While cutting Russia off from SWIFT will be catastrophic, at least in the short term, for the Russian economy, pushing Russia into the arms of China to create an alternative global financial system that no longer relies on the U.S. dollar will cripple the American empire. Once the dollar is no longer the world’s reserve currency the dollar will precipitously drop in value, perhaps as much as by two-thirds, as the pound sterling did when the British currency was abandoned as the world’s reserve currency in the 1950s.
Treasury bonds, used to finance America’s military-based balance-of-payments deficit and the ballooning government budget deficit, will no longer be attractive investments for countries such as China. The nearly 800 U.S. military outposts abroad, sustained by debt — the Chinese have lent an estimated $1 trillion to the U.S. on which they collect hefty interest — will dramatically shrink in number. Meanwhile, the massive U.S. interest payments, at least in part, will continue to fund the Chinese military.
The U.S. domination of the world economy, after 75 years, is over. It is not coming back. We manufacture little, short of weapons. Our economy is a mirage build on unsustainable levels of debt. The pillage orchestrated by the capitalist elites and corporations has hollowed the country out from the inside, leaving the infrastructure decayed, democratic institutions moribund and at least half the population struggling at subsistence level.
The two ruling parties, puppets for the ruling oligarchs, refuse to curb the rapacious appetites of the war industry and the rich, accelerating the crisis. That the rage of the dispossessed is legitimate, even if it is expressed in inappropriate ways, is never acknowledged by the Democrats, who were instrumental in pushing through the trade deals, deindustrialization, tax loopholes for the rich, deficit spending, endless wars and austerity programs that have created crisis.
Instead, shooting the messenger, the Biden administration is targeting Trump supporters and winning draconian sentences for those who stormed the capital on Jan, 6. Biden’s Justice Department has formed a domestic terrorism unit to focus on extremists and Democrats have been behind a series of moves to de-platform and censor their right-wing critics.
The belief that the Democratic Party offers an alternative to militarism is, as Samuel Johnson said, the triumph of hope over experience. The disputes with Republicans are largely political theater, often centered around the absurd or the trivial. On the substantive issues there is no difference within the ruling class. The Democrats, like the Republicans, embrace the fantasy that, even as the country stands on the brink of insolvency, a war industry that has orchestrated debacle after debacle, from Vietnam to Afghanistan and Iraq, is going to restore lost American global hegemony.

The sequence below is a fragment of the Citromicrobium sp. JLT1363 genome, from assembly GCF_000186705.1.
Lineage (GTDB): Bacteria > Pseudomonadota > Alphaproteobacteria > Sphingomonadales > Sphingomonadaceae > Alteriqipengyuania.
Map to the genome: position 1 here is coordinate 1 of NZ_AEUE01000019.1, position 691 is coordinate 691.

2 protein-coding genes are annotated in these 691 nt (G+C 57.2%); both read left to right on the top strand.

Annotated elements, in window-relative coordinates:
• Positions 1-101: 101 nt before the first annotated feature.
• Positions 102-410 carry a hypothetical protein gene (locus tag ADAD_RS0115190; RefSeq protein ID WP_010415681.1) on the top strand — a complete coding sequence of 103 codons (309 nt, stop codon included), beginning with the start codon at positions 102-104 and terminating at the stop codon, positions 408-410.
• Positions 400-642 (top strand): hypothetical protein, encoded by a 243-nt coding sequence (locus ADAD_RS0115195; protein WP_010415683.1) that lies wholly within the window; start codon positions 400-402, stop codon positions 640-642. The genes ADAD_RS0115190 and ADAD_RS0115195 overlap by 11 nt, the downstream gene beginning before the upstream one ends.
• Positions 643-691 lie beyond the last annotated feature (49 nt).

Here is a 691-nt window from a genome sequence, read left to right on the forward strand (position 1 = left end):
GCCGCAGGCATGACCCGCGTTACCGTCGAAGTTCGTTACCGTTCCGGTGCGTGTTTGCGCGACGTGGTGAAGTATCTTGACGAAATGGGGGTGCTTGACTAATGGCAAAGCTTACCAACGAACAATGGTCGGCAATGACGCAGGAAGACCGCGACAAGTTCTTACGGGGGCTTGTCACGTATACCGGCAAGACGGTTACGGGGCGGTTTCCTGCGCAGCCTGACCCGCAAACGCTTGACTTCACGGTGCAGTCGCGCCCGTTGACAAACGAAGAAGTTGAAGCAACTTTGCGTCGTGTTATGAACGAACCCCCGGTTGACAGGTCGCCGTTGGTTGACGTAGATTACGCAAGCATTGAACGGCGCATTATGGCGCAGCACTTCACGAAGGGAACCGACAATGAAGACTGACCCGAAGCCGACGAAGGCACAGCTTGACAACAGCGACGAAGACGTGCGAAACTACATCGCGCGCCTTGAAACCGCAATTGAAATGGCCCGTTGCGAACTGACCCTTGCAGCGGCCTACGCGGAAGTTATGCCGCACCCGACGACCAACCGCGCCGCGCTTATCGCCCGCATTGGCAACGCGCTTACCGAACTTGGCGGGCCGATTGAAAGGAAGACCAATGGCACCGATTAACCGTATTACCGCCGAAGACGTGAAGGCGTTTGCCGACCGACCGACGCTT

Empires, as Reinhold Niebuhr observed, eventually “destroy themselves in the effort to prove that they are indestructible.” The self-delusion of military invincibility is the scourge that brought down the American empire, as it brought down past empires.
We live in a one-party state. The ideology of national security is sacrosanct. The cult of secrecy, justified in the name of protecting us from our enemies, is a smoke screen to hide from the public the inner workings of power and manipulate public perceptions. The Democratic courtiers and advisers who surround any Democratic presidential candidate — the retired generals and diplomats, the former national security advisers, the Wall Street economists, the lobbyists, and the apparatchiks from past administrations — do not want to curb the power of the imperial presidency.
They do not want to restore the system of checks and balances. They do not want to challenge the military or the national security state. They are the system. They want to move back into the White House to wield its awful force. And now, with Joe Biden, that is where they are.
Chris Hedges is a Pulitzer Prize–winning journalist who was a foreign correspondent for 15 years for The New York Times, where he served as the Middle East bureau chief and Balkan bureau chief for the paper. He previously worked overseas for The Dallas Morning News, The Christian Science Monitor and NPR. He is the host of the Emmy Award-nominated RT America show “On Contact.”
This column is from Scheerpost, for which Chris Hedges writes a regular column. Click here to sign up for email alerts.
The views expressed are solely those of the author and may or may not reflect those of Consortium News.